I Am That Girl Now

Tuesday, June 28, 2005


I think the thing that drives me crazy the most is a lack of communication. Not being understood. Having my intentions and my words completely mistranslated. What I immediately do, of course, is assume that if I phrase it another way, the person on the other end will understand, and so I launch into further explanations until the subject is so beaten to death that it looks like roadkill. I just can't seem to shut up. My Hub has alerted me to this tendency, adding, "Personally, I think it's cute. I just can't tell when I'm supposed to start talking again."


I'm looking at this today, because I keep feeling like I want to further explain myself to my friend, but I know it won't help. It's another case of my assuming responsibility for the problems of the universe: I assume that the communications glitch is because I didn't explain it well, or say it right, or explore everything thoroughly. I forget that there's only so much I can do, and past that point it's the other person's job to do the listening, and hearing, and comprehending. I forget that there's another mind on the other side with her own peculiar blind spots.

It's egotism of the up-fucked variety, I know; if I was assuming responsibility for things going right in this way, it would be obvious. For some reason I only think of egotism in terms of "I'm so great! I rule!" and whatnot. I must get this redefinition through my brain: anything where I'm not sharing the responsibility load, for good or for bad, with the other person means that I am being egotistical.

I really have to learn to let go, because I think my assumption of that much power in a relationship fuels my blinding frustration. After all, if you don't think you should be able to control something, it doesn't frustrate you when you can't control it. When you think you should be able to control something-- and that's what I'm doing when I think "I just have to explain more"-- then when you can't control it, it becomes deeply frustrating.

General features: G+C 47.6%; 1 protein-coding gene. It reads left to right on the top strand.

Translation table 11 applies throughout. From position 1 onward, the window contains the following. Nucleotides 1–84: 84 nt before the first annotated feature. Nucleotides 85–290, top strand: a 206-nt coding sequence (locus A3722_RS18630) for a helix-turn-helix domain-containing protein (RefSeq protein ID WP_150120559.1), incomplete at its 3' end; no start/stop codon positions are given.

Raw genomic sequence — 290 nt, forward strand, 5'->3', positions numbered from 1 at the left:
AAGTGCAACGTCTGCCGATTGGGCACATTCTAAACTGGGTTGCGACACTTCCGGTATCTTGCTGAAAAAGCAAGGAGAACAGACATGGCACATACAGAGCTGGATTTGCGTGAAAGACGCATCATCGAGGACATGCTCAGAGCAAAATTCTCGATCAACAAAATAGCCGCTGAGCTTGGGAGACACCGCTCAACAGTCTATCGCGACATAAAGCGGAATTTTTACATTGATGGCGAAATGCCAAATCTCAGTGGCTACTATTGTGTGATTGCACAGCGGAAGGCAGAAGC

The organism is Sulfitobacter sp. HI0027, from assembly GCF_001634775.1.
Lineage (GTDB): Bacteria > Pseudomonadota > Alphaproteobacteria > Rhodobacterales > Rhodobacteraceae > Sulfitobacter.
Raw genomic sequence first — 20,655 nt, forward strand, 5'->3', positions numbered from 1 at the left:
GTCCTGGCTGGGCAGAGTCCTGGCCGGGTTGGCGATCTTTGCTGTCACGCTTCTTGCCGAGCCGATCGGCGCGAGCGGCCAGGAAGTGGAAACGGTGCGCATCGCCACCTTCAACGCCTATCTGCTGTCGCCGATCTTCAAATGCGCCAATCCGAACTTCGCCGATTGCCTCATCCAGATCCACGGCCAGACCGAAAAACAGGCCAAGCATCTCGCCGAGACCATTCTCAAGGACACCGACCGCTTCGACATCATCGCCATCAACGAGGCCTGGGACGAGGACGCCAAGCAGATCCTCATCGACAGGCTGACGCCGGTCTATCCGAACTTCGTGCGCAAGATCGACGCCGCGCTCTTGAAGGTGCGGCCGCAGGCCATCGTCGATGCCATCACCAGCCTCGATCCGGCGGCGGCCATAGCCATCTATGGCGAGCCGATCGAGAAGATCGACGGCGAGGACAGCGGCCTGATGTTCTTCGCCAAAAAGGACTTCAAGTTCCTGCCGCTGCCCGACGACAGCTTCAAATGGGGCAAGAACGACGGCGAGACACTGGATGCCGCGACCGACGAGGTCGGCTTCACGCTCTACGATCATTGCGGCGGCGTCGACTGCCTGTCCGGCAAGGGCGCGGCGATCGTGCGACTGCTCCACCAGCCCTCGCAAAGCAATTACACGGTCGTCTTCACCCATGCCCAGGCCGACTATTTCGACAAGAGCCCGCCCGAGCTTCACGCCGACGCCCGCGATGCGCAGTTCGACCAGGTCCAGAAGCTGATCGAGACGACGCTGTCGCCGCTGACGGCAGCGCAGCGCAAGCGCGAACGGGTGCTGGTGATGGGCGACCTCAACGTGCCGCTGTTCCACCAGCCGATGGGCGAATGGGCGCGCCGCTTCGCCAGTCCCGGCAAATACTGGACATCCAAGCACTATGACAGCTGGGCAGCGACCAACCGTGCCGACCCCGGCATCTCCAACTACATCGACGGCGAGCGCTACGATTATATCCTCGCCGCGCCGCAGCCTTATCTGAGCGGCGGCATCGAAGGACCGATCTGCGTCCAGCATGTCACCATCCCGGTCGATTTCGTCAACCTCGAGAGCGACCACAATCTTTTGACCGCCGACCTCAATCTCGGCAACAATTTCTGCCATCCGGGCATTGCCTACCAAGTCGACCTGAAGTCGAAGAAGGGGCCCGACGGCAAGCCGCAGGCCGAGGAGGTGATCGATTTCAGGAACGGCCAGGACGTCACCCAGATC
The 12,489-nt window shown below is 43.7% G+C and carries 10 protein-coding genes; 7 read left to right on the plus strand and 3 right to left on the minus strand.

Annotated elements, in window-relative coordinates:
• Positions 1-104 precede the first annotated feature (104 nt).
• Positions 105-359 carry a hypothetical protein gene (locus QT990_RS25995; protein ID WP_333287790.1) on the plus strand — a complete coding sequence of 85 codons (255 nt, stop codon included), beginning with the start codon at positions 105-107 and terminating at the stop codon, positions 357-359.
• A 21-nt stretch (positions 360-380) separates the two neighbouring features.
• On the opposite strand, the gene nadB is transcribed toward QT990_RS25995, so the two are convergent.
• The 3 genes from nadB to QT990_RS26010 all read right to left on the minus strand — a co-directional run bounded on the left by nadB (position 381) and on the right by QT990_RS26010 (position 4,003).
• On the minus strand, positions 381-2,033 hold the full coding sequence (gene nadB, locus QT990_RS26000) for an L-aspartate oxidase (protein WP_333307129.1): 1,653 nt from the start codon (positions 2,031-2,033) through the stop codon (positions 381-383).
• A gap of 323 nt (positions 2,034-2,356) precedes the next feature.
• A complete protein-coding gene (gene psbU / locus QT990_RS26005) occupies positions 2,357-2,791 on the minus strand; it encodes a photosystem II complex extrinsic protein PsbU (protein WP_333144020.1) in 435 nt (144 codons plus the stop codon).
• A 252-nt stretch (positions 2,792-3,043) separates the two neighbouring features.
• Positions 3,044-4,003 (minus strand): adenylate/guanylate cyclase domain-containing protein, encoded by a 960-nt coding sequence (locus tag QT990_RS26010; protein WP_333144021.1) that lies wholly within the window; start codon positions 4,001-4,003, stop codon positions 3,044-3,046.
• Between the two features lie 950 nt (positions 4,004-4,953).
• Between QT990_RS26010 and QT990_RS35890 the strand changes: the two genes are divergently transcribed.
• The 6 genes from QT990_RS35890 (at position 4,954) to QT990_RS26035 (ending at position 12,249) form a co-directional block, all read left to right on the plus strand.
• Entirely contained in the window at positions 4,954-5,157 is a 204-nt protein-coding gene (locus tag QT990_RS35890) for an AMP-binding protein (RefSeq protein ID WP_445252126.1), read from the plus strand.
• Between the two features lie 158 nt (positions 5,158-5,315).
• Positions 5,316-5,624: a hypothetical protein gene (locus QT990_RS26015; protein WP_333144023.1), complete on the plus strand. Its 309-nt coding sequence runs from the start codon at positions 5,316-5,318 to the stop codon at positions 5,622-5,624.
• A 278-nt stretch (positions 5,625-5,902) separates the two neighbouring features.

You know what chaps my hide the worst? In these situations, I always end up fuming because no matter what, the other person thinks they're right. It's difficult for me to internalize my own knowledge that "right" is something different for everyone when it comes to things that I feel deeply about. That may be the insecurity talking again, fear driving the anger (oh, I can tell when it's that brand; there's nothing else that slams into the pit of my stomach that way)-- it's not so much that I want to be right, or that I want to deny the other person's ability to also be right, as that I am somehow horrified with the idea that they think I'm wrong.

I can't figure out the panic. Logically, it has to occur that I'm wrong about things on occasion (well, more than that). Also logically, it's not a bad thing to be wrong. I hold the firm belief that there are many truths, and that what is true for one person may not be true for another. I think what scares me is the other person's opinion of me-- the idea that they think I'm wrong gives me a gut-wrench of panic, that, depending on the circumstances, I have to either explain myself or correct myself or correct their misperception as soon as possible. Because if I don't fix that, then they'll think that I'm stupid, bad, ignorant, lazy, arrogant, and possibly fat and ugly on top of that-- in short, worthless. (Hrm. Self-esteem problems much?)

I know, I know. Logically, I know that this is incorrect. I can't figure out for the life of me why I freak out so much at the thought of somebody thinking I'm wrong. It's a childhood thing, I know; isn't everything? I was put into the position early on of being unsure of my own worth to my parents, and so I continue questioning my own worth to everyone else. Gah. I hate being a textbook case.

You know, my Hub recognized an eating pattern of his very own for the first time yesterday-- he realized that when he's horribly stressed, he gets an immediate craving for something hot, bready, cheesy, and involving tomato sauce. He told me this, and then said, "So what do I do about it?" Honestly, I didn't know, because it really depended on where he wanted to go with it. (He decided to experiment with low-cost versions of the hot/bread/cheese/tomato route, rather than low-cal. Whatever floats his boat, dude.) On the one hand, with this sort of thing awareness truly is the first step, but where do you go from there?

I don't want to be scared anymore. I want to still find myself worthwhile even when I'm wrong, or when people think I'm wrong. I want to be able to trust my friends, my family, my collegues to find me worthwhile even if they think I'm wrong. I want to be able to graciously accept correction when it is merited. I want to be calm enough in this to be able to let go.